Toxic chemicals from car tires could end up in our food, as vegetables ingest pollutants, warns a new study.
Researchers discovered that as particles from car tires rub off into the earth, they leave a trail of potentially dangerous substances in their wake.
When left behind, these particles are blown around by the wind and rain and end up in rivers and sewage.
As wastewater and sewage sludge is often used as fertilizer in agriculture, the tyre particles can reach agricultural soils, contaminating the growing plants and potentially making them dangerous to eat.
In total, a person will leave behind around one kilogram of potentially toxic particles each year without even knowing it.
Anya Sherman, a Ph.D. student at the Centre for Microbiology and Environmental Systems Science (CMESS), and co-first author of the study, said: “Tire wear particles contain a number of organic chemicals, some of which are highly toxic.”
Professor Thilo Hofmann, of the University of Vienna, said: “If these chemicals are released in the root zone of edible plants, they can be a health concern for consumers – provided the chemicals are taken up by the plants.”
To reach their results scientists added five chemicals to a lettuce plant. Four of these chemicals are used in tire production but not all of them have been proven to be harmful.
However, the fifth chemical is confirmed to be toxic. While it isn’t used to make tires, it is created once the tire is used.
This chemical is called 6PPD-quinone and has been linked to mass deaths of salmon in the US.
Ms. Sherman said: “Our measurements showed that the lettuce plants took up all the compounds we investigated through their roots, translocated them into the lettuce leaves and accumulated them there.”
This also happened when the lettuce plants were not exposed to the chemicals directly, but indirectly via the left behind tire residue.
Dr. Hofmann said: “The lettuce plants continuously take up the potentially harmful chemicals that are released from the tire abrasion particles over the long term.”
The substances from tires also interacted with the lettuce plants and produced new compounds.
These compounds are unknown to scientists, meaning they cannot know if they are toxic or not.
Dr. Thorsten Hüffer, a senior scientist at CMESS, said: “The plants processed the substances and in doing so they produced compounds that have not been described before.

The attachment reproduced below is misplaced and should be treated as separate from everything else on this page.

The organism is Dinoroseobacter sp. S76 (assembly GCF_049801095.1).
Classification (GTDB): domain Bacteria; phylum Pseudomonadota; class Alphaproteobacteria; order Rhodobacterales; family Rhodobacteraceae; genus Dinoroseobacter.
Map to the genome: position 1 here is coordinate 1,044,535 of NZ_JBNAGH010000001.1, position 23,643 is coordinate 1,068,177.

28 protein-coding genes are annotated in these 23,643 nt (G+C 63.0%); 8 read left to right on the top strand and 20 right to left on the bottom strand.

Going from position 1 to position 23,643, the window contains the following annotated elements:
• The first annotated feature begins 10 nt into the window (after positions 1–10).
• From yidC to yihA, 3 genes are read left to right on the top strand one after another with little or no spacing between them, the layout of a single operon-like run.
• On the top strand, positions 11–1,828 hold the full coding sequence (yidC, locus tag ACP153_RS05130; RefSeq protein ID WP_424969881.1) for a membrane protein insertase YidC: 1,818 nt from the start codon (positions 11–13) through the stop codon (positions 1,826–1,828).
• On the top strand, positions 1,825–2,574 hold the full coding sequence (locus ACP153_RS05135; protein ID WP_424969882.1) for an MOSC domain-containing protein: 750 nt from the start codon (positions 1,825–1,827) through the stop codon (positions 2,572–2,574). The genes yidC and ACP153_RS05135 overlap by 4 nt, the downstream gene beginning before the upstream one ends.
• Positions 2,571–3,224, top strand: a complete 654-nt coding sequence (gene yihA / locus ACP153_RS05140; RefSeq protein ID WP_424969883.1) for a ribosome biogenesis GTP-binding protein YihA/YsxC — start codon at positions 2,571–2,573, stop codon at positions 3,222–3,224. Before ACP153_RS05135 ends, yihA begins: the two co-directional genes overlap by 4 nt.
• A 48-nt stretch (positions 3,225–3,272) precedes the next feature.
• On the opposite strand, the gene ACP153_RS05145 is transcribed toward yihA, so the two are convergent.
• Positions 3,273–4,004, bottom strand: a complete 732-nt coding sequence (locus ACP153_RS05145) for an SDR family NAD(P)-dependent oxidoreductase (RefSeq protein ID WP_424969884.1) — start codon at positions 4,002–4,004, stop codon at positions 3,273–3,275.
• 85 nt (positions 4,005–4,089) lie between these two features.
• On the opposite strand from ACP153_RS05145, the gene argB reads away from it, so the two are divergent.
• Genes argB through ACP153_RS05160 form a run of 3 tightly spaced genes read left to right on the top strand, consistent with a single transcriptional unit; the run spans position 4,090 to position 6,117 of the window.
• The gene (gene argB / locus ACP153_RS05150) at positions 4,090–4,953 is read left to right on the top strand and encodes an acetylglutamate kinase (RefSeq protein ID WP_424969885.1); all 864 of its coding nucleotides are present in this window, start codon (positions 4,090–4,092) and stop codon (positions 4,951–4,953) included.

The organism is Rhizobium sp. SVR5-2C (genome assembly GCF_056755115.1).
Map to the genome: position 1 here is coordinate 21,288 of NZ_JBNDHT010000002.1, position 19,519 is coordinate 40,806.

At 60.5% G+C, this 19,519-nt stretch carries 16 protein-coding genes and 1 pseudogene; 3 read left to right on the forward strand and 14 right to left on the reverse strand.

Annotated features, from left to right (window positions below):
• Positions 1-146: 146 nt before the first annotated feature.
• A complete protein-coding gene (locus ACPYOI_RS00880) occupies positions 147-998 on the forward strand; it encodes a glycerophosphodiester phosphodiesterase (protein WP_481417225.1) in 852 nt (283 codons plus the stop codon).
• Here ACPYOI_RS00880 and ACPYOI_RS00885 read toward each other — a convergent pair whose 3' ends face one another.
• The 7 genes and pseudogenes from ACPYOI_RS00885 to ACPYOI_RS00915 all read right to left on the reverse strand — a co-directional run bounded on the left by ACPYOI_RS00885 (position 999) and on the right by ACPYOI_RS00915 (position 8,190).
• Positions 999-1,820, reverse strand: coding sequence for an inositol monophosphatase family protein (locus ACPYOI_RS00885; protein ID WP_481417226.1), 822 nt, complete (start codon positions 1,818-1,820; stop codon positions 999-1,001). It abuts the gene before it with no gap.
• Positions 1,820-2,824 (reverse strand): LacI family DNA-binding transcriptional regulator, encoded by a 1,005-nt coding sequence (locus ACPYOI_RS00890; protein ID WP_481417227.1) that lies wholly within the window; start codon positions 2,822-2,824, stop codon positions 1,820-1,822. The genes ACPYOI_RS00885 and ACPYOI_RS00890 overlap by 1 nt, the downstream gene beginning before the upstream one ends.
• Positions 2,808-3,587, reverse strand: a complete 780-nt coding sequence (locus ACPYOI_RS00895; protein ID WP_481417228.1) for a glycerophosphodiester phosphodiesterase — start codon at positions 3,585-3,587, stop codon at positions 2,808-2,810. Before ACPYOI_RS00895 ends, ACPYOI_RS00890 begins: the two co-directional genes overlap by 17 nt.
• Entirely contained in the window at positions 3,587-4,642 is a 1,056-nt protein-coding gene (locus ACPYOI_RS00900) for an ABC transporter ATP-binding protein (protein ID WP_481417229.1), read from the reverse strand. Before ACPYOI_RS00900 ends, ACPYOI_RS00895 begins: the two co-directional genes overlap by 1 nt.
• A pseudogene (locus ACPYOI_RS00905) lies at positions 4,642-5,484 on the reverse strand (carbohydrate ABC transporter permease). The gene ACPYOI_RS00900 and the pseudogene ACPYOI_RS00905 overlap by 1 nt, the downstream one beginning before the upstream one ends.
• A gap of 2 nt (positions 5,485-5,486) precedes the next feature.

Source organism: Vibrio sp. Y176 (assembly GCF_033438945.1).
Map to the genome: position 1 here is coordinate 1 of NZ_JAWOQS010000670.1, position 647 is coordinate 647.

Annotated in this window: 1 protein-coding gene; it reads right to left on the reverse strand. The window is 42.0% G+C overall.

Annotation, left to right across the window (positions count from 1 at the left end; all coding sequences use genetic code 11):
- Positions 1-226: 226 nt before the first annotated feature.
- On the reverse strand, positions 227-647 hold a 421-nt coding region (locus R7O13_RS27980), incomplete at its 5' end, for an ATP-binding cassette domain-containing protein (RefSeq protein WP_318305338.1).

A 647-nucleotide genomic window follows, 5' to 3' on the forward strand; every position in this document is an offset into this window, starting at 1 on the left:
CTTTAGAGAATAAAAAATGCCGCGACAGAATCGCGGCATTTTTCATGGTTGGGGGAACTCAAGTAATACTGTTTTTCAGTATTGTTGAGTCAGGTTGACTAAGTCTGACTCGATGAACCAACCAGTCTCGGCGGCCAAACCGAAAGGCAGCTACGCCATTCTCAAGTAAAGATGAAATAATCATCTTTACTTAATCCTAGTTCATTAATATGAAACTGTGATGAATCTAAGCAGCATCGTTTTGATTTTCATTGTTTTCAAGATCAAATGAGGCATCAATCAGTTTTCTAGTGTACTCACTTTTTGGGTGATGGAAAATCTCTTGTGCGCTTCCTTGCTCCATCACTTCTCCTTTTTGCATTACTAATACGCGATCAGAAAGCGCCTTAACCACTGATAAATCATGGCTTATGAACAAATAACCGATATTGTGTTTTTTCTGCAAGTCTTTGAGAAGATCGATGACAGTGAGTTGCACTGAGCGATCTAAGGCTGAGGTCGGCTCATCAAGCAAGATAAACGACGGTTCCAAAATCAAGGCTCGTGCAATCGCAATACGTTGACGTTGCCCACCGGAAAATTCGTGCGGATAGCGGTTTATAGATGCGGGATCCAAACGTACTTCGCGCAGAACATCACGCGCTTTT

“Since we don’t know the toxicity of these metabolites, they pose a health risk that cannot be assessed so far.”
The team plans to better trace the possible path of tire-wear pollutants from the road to the plate.
Ruoting Peng, also a Ph.D. student at the University of Vienna and co-author of the study, said: “The processes we have investigated probably take place differently in soil systems.
“In a next step, we are therefore looking at the possible uptake of tire additives by plant roots in natural soils.”
Pollutants from man-made objects are scattered all over the planet, with oceans, rivers and lakes suffering greatly from their contamination.
The researchers have previously looked into how long microplastics can keep on releasing pollutants into water.
They found that some can continue releasing harmful substances for over 500 years.
This previous research focused on phthalates, additives that are used mainly in the production of PVC to provide flexibility and stability.
PVC is one of the most commonly used plastic.
Study first author Charlotte Henke, of the University of Vienna, said: “These plasticizers have already been detected everywhere in the environment.
“Yet, little is known about their release process from the microplastics and how environmental conditions can influence the release.
“Our analyses have shown that the PVC microplastics studied can release phthalates into aquatic systems – for example, rivers, lakes or groundwater – over more than 500 years.”
Dr. Hofmann added: “Once microplastics have reached the aquatic environment, they remain a source of potentially polluting substances, and in the case of phthalates, for a very long time.”
This study was published in the journal Environmental Science & Technology.
Produced in association with SWNS Talker.